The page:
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OR Legislative Update, Public Access Policy Comments, and Open Government Web Sites

It’s been a while since I’ve been able to provide updates from the policy and legislative side of things. A few interesting things have come up in the past month or so that you might find of interest.

Oregon Legislative Update

The Oregon Legislature ended its session in February. Among the accomplishments cited in a press release from the Senate Majority Office of note is:

Oregon Opportunity Grants

House Bill 5100 provides $9.7 million in additional financial aid that will make a college education more affordable in the current academic year and set aside another $10 million for future enrollment growth. The grants are money paid directly to students to help offset the cost of a college education.

There is another side to the story, too. The Senate Republican Office’s press release (pdf) cites irresponsible spending and Oregon’s deficit as a failure of the closed legislative session.

Another item to note from this session is that SJR 41 (the bill asking if the state legislature should be in session every year, rather than every other year) passed both the house and the senate, and will be sent to Oregon voters to decide if this will become state legislative practice. Read the whole bill here.

If you’re interested in reading all press releases from the Oregon State Legislature, you may peruse them here. (They are what help me keep up with all things state legislature oriented!)

Public Access Policy Comments

You may remember that the federal Office of Science Technology and Policy was requesting input regarding the expansion of Public Access Policies. Since the open comment period has ended the OSTP has now made available all comments made regarding the issue. Academic researchers, librarians, the public, and publishers all seem to be represented in the comments–and it makes for an interesting read.

Open Government Web Sites

In December the Obama Administration authored and released the Open Government Directive. In response, federal agencies are working to comply and make their information (including data sets, etc) open and transparent. Many of these sites are open for public comment right now. If there’s a particular agency that has data you, your patrons, or your institution use or would use, consider commenting on it. Find a list of open government web sites here.

Office of Science and Technology Policy Seeks Input

Do you work with scholarly publishing? Have you been following the Obama administration’s Open Government plan? Do you know much about the NIH Public Access Policy? Do you work with faculty members at your institution who receive federal funding? Read on to learn more about something exciting that’s happening right now.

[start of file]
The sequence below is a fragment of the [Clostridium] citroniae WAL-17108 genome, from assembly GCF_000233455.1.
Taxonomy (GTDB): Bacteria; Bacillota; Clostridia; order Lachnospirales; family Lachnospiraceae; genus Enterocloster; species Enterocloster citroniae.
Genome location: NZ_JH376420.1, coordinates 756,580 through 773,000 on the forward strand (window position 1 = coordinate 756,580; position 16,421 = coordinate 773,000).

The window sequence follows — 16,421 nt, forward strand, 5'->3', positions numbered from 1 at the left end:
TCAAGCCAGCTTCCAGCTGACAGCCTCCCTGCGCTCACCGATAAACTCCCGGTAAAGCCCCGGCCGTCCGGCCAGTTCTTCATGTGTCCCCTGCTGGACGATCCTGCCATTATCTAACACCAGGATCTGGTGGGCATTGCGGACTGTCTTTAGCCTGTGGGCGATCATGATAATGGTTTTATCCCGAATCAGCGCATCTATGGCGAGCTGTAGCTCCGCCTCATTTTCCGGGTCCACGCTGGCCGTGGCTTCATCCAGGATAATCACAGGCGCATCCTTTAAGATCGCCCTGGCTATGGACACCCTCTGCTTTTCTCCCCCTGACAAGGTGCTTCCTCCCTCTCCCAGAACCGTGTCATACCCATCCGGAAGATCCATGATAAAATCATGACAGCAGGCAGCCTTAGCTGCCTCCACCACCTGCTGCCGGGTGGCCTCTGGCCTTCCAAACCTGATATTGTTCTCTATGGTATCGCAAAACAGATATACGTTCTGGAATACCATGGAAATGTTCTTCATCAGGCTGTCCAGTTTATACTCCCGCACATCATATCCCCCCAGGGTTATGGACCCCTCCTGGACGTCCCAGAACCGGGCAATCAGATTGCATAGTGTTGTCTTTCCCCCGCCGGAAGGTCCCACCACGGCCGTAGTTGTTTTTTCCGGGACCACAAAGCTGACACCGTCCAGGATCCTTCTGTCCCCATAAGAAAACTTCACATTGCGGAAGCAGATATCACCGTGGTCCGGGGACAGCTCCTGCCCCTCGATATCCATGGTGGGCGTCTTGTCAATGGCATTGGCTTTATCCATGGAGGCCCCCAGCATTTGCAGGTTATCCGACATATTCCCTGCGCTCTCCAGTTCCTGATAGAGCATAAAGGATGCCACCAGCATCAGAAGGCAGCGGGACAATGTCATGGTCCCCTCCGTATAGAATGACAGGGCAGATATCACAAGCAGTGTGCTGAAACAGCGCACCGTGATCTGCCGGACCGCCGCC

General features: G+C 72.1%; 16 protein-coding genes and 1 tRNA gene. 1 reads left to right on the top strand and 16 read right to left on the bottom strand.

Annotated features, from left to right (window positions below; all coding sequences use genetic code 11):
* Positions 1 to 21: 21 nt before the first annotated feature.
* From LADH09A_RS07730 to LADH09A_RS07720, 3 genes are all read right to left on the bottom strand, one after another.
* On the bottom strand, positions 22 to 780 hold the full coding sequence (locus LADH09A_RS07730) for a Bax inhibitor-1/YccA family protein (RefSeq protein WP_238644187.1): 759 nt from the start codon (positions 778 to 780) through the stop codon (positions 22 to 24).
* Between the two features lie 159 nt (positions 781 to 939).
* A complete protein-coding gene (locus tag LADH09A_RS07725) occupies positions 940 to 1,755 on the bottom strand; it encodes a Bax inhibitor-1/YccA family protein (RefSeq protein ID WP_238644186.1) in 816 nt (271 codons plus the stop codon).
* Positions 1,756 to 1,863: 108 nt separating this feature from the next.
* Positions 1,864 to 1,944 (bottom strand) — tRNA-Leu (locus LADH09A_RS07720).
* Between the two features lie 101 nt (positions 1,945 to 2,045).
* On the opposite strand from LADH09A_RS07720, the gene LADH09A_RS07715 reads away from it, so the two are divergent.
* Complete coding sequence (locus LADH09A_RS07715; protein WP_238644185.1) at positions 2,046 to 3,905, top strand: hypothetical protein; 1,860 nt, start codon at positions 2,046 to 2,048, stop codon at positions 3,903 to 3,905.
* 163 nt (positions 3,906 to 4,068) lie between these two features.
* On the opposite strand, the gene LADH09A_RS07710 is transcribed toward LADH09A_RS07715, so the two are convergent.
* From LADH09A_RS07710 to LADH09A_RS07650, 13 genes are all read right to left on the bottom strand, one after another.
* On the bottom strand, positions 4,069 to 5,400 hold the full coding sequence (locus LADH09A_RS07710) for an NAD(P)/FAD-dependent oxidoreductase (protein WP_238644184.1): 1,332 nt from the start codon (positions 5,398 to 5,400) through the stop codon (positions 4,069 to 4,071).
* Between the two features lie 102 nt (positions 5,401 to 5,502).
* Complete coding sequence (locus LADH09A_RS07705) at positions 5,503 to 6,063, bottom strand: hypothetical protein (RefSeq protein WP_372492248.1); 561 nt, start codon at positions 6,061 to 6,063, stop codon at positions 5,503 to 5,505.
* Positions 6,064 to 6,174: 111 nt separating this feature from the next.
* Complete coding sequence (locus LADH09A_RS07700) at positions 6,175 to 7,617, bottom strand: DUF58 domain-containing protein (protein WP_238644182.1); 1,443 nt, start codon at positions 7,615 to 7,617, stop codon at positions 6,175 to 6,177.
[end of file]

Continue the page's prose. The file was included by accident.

As a bit of background, the NIH Public Access Policy requires any researcher who publishes articles about NIH funded work, to submit final versions of their manuscripts to PubMed Central. These manuscripts are then made freely available to the public, in an effort to allow the public access to the research that their tax dollars are funding.

The Office of Science and Technology Policy (OSTP), an office within the White House, currently has a Request for Information (RFI) out to the public. The RFI (pdf) is seeking answers to some in-depth questions about how Public Access Policies might expand to other federal branches of funding. That means that researchers who have funding from the National Science Foundation (NSF), Centers for Disease Control (CDC), National Oceanic and Atmospheric Administration (NOAA), or other federal entities might be interested in providing their feedback.

What’s more we, as academic librarians, will have a lot to contribute to this conversation. SPARC has some Public Access Resources on their web site that will be of help to you in understanding the issues from a library perspective.

Feedback is being collected in a few ways. First, the public is invited to respond in comment form to one of three blog posts that will be hosted on the OSTP blog. The first that asks about Implementation is already up. The following two will ask questions on Features and Technology (December 21-31) and Management (January 1-7). The other way to provide feedback is by e-mailing your response to publicaccess@ostp.gov.

The original comment ending period until January 7th has been extended to January 21st. Consider letting your research faculty know about this important and exciting time for us to help shape the future of Public Access Policies. And please feel free to ask me any questions you might have about this!